She suffered a stroke at the age of 42, and for nearly a decade after, she was unable to move or communicate beyond shaking her head. Such patients usually experience little improvement, but today, thanks to a neural implant that links her brain to a computer, she has used her mind to control a keyboard and move a robotic arm.
Better than bionic. DARPA, the VA, and others are exploring whether brain-power can drive a new generation of prosthetics like the DEKA robotic arm. [Credit: Photo Courtesy of Deka Research & Development]
Leigh R. Hochberg, a neuroengineer and doctor who specializes in brain-computer interface systems, told her story at a AAAS Capitol Hill briefing to illustrate how advances in neuroscience may transform once-futuristic ideas into better lives for soldiers, accident victims, and others. “We’re hoping to develop technologies that will restore the ability to communicate and restore the ability to move,” Hochberg said.
The briefing focused on the military applications of neuroscience, and the presentations reflected the sense that today’s advances could have far broader future impact. But with the benefits of enhanced brain function will come critical social and ethical issues.
“These issues are emerging now and will only get more prominent over time,” said moderator Alan I. Leshner, the chief executive officer of AAAS and executive publisher of Science.
About 100 congressional staff and others attended the 90-minute briefing, held 26 July in cooperation with the House Armed Services Committee and with financial support from The Dana Foundation. The AAAS Office of Government Relations has scheduled a second neuroscience briefing—on possible links between cell phones and brain tumors—for 7 September. The final briefing in the series, on traumatic brain injury, will be held in October.
In areas such as “shell shock” and brainwashing, neuroscience has long been a military interest. Today, the military is exploring new realms of neuroscience to make soldiers safer and more effective. Jonathan D. Moreno, an historian and ethicist at the University of Pennsylvania, detailed the Pentagon’s 2011 neuroscience investments: U.S. Army, $55 million; Navy, $34 million; Air Force, $24 million; and the Defense Advanced Research Projects Agency (DARPA), more than $240 million. Martha J. Farah, director of Penn’s Center for Neuroscience & Society, said a key military interest is cognitive enhancement. Research is assessing newer drugs to keep soldiers alert or neutralize the effects of wartime fatigue, stress, and trauma.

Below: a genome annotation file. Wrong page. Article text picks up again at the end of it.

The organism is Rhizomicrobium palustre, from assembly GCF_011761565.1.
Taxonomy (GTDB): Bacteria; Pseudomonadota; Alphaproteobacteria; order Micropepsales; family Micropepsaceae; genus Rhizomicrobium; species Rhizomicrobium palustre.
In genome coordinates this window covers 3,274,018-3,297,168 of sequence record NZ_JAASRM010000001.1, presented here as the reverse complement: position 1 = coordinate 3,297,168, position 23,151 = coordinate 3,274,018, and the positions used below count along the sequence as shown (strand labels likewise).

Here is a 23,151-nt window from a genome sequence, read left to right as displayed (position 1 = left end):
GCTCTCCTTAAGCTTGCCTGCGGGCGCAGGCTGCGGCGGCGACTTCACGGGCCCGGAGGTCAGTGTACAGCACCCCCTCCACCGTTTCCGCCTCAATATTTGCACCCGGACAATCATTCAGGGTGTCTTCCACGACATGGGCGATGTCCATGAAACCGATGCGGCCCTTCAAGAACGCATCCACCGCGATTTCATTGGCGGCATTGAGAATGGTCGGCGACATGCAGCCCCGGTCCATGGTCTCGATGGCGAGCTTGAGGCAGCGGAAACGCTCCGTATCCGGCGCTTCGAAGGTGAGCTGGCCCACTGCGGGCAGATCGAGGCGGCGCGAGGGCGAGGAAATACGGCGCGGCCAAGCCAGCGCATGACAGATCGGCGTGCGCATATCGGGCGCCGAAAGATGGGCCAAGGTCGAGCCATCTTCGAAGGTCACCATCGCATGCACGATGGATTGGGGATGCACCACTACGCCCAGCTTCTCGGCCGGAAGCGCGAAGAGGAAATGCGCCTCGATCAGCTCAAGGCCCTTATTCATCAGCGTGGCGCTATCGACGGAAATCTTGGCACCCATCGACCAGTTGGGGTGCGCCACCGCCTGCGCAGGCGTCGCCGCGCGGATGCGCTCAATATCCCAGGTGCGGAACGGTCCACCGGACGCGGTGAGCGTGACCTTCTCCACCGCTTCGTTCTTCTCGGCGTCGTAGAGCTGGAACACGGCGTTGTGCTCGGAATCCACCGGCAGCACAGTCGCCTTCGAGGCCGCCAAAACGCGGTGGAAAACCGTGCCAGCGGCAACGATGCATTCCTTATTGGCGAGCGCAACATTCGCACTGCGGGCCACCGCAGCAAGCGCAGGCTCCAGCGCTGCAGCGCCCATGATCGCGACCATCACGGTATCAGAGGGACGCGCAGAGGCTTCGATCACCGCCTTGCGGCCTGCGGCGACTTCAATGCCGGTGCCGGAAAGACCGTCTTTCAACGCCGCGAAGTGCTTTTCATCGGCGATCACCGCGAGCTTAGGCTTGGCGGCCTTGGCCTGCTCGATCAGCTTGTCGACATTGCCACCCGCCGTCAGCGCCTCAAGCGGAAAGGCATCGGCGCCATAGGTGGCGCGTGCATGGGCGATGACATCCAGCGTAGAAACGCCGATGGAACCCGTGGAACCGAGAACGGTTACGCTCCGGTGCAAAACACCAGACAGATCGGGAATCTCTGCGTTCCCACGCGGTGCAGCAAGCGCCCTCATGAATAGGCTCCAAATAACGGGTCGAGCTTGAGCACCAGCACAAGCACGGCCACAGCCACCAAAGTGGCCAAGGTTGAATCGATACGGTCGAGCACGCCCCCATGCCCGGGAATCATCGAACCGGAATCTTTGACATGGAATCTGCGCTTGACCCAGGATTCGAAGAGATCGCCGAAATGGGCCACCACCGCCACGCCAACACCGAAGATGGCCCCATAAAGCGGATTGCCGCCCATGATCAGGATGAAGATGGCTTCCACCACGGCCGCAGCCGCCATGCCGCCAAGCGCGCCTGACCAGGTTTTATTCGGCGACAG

Another area of interest, Farah said, is non-invasive brain stimulation in which a weak current is directed into a targeted area of the brain. Such techniques have been found to affect attention, learning, memory, decision-making, and mood, and some believe the effects could extend to visual perception, reaction time, and even social behavior. Given the legion of war casualties from Iraq and Afghanistan, research into prosthetics is acutely important. Hochberg, who has appointments at Brown and Harvard universities and the Providence VA Medical Center, is focused on technology that may allow people with tetraplegia to move robotic limbs. When a spinal injury leaves someone paralyzed, he explained, the brain still generates a signal to move the arm, but the signal never arrives. At scientific meetings, he has described early research in which tiny arrays are implanted in the brain’s motor cortex; the array picks up that signal, conveys it through a thin wire into a computer, and then to external devices.
Almost inevitably, however, neuroscience research raises social and ethical questions. Newer drugs developed for sleep disorders and attention deficit hyperactivity disorder are increasingly used now by travelers, students and others battling fatigue, Farah reported. Meanwhile, said Moreno, military research has developed a “robo-rat” that can be controlled through electrodes in its brain—and other creatures could be used as living robots too, he said.
For now, though, the potential benefits provide powerful motivation for further research. Hochberg said the stroke victim with whom he’s worked sent a video message last year to a Society for Neuroscience conference. Using an on-screen keyboard, her intentions guided the cursor, letter by letter, to type a simple message:
“There is hope.”